I've seen a lot of guys killed. I've had to do a few myself. I've never liked it and I've never gotten used to it. I almost puked. But I didn't stop thinking. I got out the coin I'd taken from Jill's place a thousand years ago and stuffed it under a body. When Morley was past me I smashed a couple blue bottles in the entry-way, hoping their contents would slow the pursuit.

We ran like hell until we were a block away, hidden in shadows.

"Now what?" Morley asked.

"Now we go after the real target." And I told him how Maya and Jill had disappeared into the Orthodox compound.


Men with lanterns poured from Chattaree. It looked like they'd dragged out every damned priest in the place. Morley said, "Better move out. You have a plan?"

"I told you the plan."

"Get the women out? That's a plan?"

"It's the one I've got."

We were across the street from the gate where the women had entered the Orthodox compound. A group of Church priests were set to head our way. I dashed across the street. Morley stayed at my heels. "Even if they saw us I don't think they'd come in after us," I whispered.

"Shit. You're such a goddamned genius."

I vaulted the coach gate. Morley followed. He had more difficulty because he was shorter. I'd barely landed when a couple of guys came out of the gate house. They weren't armed but they were looking for trouble. I gave it to one with my stick. The other dove for an alarm bell. Morley landed on his back.

We'd barely gotten them inside when the Church bunch roared up. I stepped outside. "What's going on?"

"Thieves. Murderers. Invaded the temple." They all wore priestly garb. I, as an Orthodox employee, should have no trouble knowing what temple they were from. "See anybody go by here?"

"No. But I heard somebody run past a minute ago. Going like crazy. That's why I came out."

"Thanks, brother." Off the gang went.

"Good thinking, Garrett," Morley said when I stepped back inside. I didn't look for the guards. Morley was nothing if not certain about covering his ass. Those guys weren't going to come to, get themselves loose, and raise an alarm. "You ever been here before? Know your way around?''

"Once when I was a kid. They used to let you wander around the grounds."

"You're a wonder. Don't you ever plan anything?"

In the circumstances it was hard to argue with him. I didn't waste my breath. "You can back out any time."

"I wouldn't miss it. Let's go."

Needless risk-taking isn't like Morley Dotes. He wouldn't do this sort of thing unless he had an angle somewhere.

No skin off my nose. If somebody looted the temple or this place, I'd have my suspicions but I wouldn't be heartbroken. Morley would just look at me blankly, baffled, if I suggested he'd had anything to do with it.

We found a whole complex of buildings behind the first stand of trees. The biggest was the main Orthodox basilica in TunFaire. It was as grand as Chattaree but had no name except something generic like All Saints. Morley and I slipped into some shrubbery and reviewed everything we'd heard about the compound, which wasn't much. We could identify only three of the cluster of seven buildings, the basilica itself and two structures housing monks and nuns. Those had featured prominently in the scandals.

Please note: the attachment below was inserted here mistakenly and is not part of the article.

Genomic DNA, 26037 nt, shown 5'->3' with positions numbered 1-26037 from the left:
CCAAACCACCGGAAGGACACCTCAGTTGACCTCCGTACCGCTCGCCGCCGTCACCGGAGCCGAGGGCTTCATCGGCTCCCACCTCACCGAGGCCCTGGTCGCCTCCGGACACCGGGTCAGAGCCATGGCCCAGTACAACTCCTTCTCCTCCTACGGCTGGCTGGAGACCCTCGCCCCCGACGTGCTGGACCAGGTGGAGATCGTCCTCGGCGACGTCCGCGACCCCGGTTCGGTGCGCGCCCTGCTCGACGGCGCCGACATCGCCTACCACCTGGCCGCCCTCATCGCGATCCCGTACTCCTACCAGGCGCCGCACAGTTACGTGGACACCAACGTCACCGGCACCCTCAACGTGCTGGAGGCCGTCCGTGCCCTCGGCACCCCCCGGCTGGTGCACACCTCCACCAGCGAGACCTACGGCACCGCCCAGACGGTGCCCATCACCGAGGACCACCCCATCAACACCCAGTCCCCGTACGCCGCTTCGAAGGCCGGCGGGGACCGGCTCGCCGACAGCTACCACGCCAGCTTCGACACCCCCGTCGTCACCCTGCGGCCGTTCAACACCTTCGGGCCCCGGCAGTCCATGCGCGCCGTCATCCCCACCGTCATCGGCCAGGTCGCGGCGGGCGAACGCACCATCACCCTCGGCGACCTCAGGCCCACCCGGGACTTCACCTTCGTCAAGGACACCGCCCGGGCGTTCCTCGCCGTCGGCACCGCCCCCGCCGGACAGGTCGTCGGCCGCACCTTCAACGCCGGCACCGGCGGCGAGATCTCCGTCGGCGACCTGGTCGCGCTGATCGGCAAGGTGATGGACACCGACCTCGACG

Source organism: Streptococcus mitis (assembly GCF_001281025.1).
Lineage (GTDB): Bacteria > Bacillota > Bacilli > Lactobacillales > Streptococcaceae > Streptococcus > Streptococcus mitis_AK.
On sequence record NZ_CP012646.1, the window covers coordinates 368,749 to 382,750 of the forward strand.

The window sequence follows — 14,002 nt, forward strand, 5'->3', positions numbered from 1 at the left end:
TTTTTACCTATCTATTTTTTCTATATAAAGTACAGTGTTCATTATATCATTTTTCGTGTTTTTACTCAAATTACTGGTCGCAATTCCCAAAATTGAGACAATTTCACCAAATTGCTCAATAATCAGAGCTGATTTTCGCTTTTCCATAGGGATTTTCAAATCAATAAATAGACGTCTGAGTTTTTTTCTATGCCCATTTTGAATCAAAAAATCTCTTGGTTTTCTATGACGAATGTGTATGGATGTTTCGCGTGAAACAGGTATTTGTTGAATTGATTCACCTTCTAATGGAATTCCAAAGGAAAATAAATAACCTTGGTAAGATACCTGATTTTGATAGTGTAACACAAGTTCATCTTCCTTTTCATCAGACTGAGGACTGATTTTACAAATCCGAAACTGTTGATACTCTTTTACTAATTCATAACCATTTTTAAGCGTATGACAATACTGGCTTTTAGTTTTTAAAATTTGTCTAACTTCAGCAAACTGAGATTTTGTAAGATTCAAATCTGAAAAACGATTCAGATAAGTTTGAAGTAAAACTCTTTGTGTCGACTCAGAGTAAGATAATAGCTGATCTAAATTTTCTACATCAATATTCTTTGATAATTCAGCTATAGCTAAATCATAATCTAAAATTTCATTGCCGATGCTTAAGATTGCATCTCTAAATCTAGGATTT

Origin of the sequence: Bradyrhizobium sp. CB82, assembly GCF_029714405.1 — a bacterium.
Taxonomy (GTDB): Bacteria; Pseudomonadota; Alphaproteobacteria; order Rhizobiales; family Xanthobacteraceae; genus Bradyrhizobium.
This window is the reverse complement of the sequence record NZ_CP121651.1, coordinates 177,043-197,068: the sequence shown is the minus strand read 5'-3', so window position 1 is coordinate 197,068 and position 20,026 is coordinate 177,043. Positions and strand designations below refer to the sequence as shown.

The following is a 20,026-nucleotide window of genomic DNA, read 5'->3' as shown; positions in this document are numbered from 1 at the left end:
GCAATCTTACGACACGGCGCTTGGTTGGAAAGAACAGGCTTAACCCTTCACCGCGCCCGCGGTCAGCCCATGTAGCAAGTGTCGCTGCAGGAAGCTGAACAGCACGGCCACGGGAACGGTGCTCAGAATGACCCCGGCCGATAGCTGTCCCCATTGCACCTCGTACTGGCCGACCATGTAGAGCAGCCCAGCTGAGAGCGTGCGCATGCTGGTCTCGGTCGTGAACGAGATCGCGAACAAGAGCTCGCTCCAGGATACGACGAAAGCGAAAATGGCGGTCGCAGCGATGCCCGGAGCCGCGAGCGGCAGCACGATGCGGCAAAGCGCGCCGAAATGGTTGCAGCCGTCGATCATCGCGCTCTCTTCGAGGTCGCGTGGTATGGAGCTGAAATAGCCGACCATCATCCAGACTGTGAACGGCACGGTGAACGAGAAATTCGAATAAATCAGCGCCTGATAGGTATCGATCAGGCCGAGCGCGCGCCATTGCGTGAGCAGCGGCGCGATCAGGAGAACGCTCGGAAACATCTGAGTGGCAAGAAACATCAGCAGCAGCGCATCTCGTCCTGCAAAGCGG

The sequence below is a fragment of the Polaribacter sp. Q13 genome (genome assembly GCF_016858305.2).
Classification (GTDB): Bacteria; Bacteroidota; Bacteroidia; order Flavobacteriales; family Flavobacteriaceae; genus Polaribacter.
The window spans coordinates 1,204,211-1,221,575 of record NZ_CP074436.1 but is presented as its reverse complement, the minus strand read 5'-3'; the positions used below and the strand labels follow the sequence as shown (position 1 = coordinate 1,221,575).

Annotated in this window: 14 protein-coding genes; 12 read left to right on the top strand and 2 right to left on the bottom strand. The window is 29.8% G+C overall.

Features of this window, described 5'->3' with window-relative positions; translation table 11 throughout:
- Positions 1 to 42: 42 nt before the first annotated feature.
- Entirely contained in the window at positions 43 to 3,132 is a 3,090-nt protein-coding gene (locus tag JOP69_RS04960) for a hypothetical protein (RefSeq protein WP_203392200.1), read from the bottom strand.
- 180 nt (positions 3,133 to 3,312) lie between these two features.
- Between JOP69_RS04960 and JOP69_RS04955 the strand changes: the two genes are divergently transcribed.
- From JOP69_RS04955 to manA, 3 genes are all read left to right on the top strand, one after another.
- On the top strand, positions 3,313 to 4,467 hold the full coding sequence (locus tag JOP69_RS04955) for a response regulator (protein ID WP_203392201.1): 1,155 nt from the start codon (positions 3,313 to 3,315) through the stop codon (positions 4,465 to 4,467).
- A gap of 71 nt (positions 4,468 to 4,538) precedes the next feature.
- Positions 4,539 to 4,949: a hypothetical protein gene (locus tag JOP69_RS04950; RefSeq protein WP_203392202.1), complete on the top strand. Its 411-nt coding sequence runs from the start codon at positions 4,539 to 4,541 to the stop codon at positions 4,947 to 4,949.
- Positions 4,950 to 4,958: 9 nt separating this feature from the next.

"Isn't there suppose to be an orphanage and a seminary?" Morley asked.

"Yeah. I think so." That would identify two more buildings. But which two?

"Logic would suggest a building with kitchens and whatnot to feed all the people."

"Unless each has its own."


"How's this sound? If you grabbed a couple women wouldn't you maybe stash them in the nunnery?"

"Maybe. Unless they have jail cells or something."

"Yeah. But I've never heard a rumor like that." Short of searching the complex, building by building,

I had no idea what to do. I hadn't thought this part out. Like Morley said, I tend to jump without looking.


Somebody was doing a sneak from shadow to shadow. It was too dark to tell much but he came close enough to identify as a monk. Morley suggested, "Let's follow him."

That seemed as good an idea as any.

I let Morley lead since he could see better and walk more softly. In a minute he reached back and stopped me. "He's checking to see if anybody's watching."

I froze. After a minute Morley tugged at my sleeve. We didn't go twenty steps before Morley stopped again and urged me into some shrubbery.

The man had climbed steps to a side door of the building I thought was the nunnery—which explained his sneaking.

He tapped a code. The door opened. He embraced somebody, then slipped inside. The door closed.

"Think that would work for us?" Morley asked.

"If we had somebody waiting."

"Let's check that door."

It took only a second to discover that it was barred inside. It took only a few minutes to learn that all the building's four entrances were barred. The ground floor windows were masked by steel lattices.

Morley muttered, "See what happens when you bull ahead with no research? We don't have the equipment we need."

I didn't argue. I went around to that one side door and tapped the code the visitor had used earlier. Nothing happened. Morley and I got into a brisk discussion about my tendency to act without thinking. I didn't put up much of a defense. As Morley was getting irked enough to walk, I tapped the door again.